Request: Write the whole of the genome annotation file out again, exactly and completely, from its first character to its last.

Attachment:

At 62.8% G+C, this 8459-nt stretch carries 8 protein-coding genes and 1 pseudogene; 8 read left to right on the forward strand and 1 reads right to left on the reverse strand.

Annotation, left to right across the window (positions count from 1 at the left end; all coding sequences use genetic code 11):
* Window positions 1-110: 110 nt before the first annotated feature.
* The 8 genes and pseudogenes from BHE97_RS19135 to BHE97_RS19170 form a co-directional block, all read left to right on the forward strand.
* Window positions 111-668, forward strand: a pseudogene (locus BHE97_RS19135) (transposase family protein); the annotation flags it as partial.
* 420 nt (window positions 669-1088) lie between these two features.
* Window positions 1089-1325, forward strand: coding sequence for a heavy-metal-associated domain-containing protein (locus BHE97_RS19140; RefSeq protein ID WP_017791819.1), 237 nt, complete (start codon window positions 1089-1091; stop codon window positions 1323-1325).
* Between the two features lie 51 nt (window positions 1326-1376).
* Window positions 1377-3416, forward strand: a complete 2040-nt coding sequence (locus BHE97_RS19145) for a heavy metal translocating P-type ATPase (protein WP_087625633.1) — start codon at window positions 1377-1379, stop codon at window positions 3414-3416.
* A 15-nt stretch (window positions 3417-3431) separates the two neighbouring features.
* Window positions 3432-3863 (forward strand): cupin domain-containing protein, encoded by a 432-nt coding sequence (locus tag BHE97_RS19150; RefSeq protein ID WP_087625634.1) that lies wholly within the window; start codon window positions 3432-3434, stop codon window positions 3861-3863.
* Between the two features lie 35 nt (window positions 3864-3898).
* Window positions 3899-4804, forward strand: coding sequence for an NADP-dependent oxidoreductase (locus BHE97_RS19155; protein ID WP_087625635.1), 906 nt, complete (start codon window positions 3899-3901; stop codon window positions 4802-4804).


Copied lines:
At 62.8% G+C, this 8459-nt stretch carries 8 protein-coding genes and 1 pseudogene; 8 read left to right on the forward strand and 1 reads right to left on the reverse strand.

Annotation, left to right across the window (positions count from 1 at the left end; all coding sequences use genetic code 11):
* Window positions 1-110: 110 nt before the first annotated feature.
* The 8 genes and pseudogenes from BHE97_RS19135 to BHE97_RS19170 form a co-directional block, all read left to right on the forward strand.
* Window positions 111-668, forward strand: a pseudogene (locus BHE97_RS19135) (transposase family protein); the annotation flags it as partial.
* 420 nt (window positions 669-1088) lie between these two features.
* Window positions 1089-1325, forward strand: coding sequence for a heavy-metal-associated domain-containing protein (locus BHE97_RS19140; RefSeq protein ID WP_017791819.1), 237 nt, complete (start codon window positions 1089-1091; stop codon window positions 1323-1325).
* Between the two features lie 51 nt (window positions 1326-1376).
* Window positions 1377-3416, forward strand: a complete 2040-nt coding sequence (locus BHE97_RS19145) for a heavy metal translocating P-type ATPase (protein WP_087625633.1) — start codon at window positions 1377-1379, stop codon at window positions 3414-3416.
* A 15-nt stretch (window positions 3417-3431) separates the two neighbouring features.
* Window positions 3432-3863 (forward strand): cupin domain-containing protein, encoded by a 432-nt coding sequence (locus tag BHE97_RS19150; RefSeq protein ID WP_087625634.1) that lies wholly within the window; start codon window positions 3432-3434, stop codon window positions 3861-3863.
* Between the two features lie 35 nt (window positions 3864-3898).
* Window positions 3899-4804, forward strand: coding sequence for an NADP-dependent oxidoreductase (locus BHE97_RS19155; protein ID WP_087625635.1), 906 nt, complete (start codon window positions 3899-3901; stop codon window positions 4802-4804).